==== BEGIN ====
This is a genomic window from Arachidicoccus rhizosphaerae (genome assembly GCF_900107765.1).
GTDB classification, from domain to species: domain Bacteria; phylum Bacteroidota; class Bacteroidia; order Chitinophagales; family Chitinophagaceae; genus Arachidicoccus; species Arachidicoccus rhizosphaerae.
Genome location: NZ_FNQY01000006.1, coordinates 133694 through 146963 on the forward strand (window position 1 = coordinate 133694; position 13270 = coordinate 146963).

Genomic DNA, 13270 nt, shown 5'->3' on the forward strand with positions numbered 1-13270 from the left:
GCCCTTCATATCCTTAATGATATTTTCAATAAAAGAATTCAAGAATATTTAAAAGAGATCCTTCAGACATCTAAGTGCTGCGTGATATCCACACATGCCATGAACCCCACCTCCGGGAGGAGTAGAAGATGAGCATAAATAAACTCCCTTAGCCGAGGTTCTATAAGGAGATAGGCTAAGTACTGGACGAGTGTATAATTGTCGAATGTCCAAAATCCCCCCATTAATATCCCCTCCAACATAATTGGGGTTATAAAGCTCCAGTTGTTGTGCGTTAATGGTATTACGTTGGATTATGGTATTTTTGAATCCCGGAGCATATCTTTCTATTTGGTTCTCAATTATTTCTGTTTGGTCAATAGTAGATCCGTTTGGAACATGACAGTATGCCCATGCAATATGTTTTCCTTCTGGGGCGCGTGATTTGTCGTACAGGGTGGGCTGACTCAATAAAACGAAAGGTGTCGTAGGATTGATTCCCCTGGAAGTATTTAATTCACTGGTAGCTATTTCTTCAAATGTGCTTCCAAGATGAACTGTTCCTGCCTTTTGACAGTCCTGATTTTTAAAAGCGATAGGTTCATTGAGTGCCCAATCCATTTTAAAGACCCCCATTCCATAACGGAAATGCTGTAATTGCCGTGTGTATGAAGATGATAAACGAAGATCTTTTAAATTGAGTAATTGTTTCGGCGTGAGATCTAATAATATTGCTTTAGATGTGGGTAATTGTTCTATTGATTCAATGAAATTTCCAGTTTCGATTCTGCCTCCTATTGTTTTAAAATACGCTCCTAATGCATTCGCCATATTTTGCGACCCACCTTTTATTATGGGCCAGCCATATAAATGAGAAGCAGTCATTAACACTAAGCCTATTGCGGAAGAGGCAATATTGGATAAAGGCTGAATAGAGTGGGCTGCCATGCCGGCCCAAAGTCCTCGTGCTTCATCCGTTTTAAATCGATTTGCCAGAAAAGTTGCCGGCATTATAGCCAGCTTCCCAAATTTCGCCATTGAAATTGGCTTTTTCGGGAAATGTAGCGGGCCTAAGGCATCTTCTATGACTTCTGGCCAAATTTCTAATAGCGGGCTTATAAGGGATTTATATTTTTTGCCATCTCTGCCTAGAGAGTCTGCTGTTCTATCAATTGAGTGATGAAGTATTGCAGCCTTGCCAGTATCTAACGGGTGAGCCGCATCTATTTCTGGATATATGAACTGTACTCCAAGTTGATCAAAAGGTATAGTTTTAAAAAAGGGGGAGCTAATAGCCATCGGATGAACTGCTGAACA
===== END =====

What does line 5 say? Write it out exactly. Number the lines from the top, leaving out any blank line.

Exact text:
GCCCTTCATATCCTTAATGATATTTTCAATAAAAGAATTCAAGAATATTTAAAAGAGATCCTTCAGACATCTAAGTGCTGCGTGATATCCACACATGCCATGAACCCCACCTCCGGGAGGAGTAGAAGATGAGCATAAATAAACTCCCTTAGCCGAGGTTCTATAAGGAGATAGGCTAAGTACTGGACGAGTGTATAATTGTCGAATGTCCAAAATCCCCCCATTAATATCCCCTCCAACATAATTGGGGTTATAAAGCTCCAGTTGTTGTGCGTTAATGGTATTACGTTGGATTATGGTATTTTTGAATCCCGGAGCATATCTTTCTATTTGGTTCTCAATTATTTCTGTTTGGTCAATAGTAGATCCGTTTGGAACATGACAGTATGCCCATGCAATATGTTTTCCTTCTGGGGCGCGTGATTTGTCGTACAGGGTGGGCTGACTCAATAAAACGAAAGGTGTCGTAGGATTGATTCCCCTGGAAGTATTTAATTCACTGGTAGCTATTTCTTCAAATGTGCTTCCAAGATGAACTGTTCCTGCCTTTTGACAGTCCTGATTTTTAAAAGCGATAGGTTCATTGAGTGCCCAATCCATTTTAAAGACCCCCATTCCATAACGGAAATGCTGTAATTGCCGTGTGTATGAAGATGATAAACGAAGATCTTTTAAATTGAGTAATTGTTTCGGCGTGAGATCTAATAATATTGCTTTAGATGTGGGTAATTGTTCTATTGATTCAATGAAATTTCCAGTTTCGATTCTGCCTCCTATTGTTTTAAAATACGCTCCTAATGCATTCGCCATATTTTGCGACCCACCTTTTATTATGGGCCAGCCATATAAATGAGAAGCAGTCATTAACACTAAGCCTATTGCGGAAGAGGCAATATTGGATAAAGGCTGAATAGAGTGGGCTGCCATGCCGGCCCAAAGTCCTCGTGCTTCATCCGTTTTAAATCGATTTGCCAGAAAAGTTGCCGGCATTATAGCCAGCTTCCCAAATTTCGCCATTGAAATTGGCTTTTTCGGGAAATGTAGCGGGCCTAAGGCATCTTCTATGACTTCTGGCCAAATTTCTAATAGCGGGCTTATAAGGGATTTATATTTTTTGCCATCTCTGCCTAGAGAGTCTGCTGTTCTATCAATTGAGTGATGAAGTATTGCAGCCTTGCCAGTATCTAACGGGTGAGCCGCATCTATTTCTGGATATATGAACTGTACTCCAAGTTGATCAAAAGGTATAGTTTTAAAAAAGGGGGAGCTAATAGCCATCGGATGAACTGCTGAACA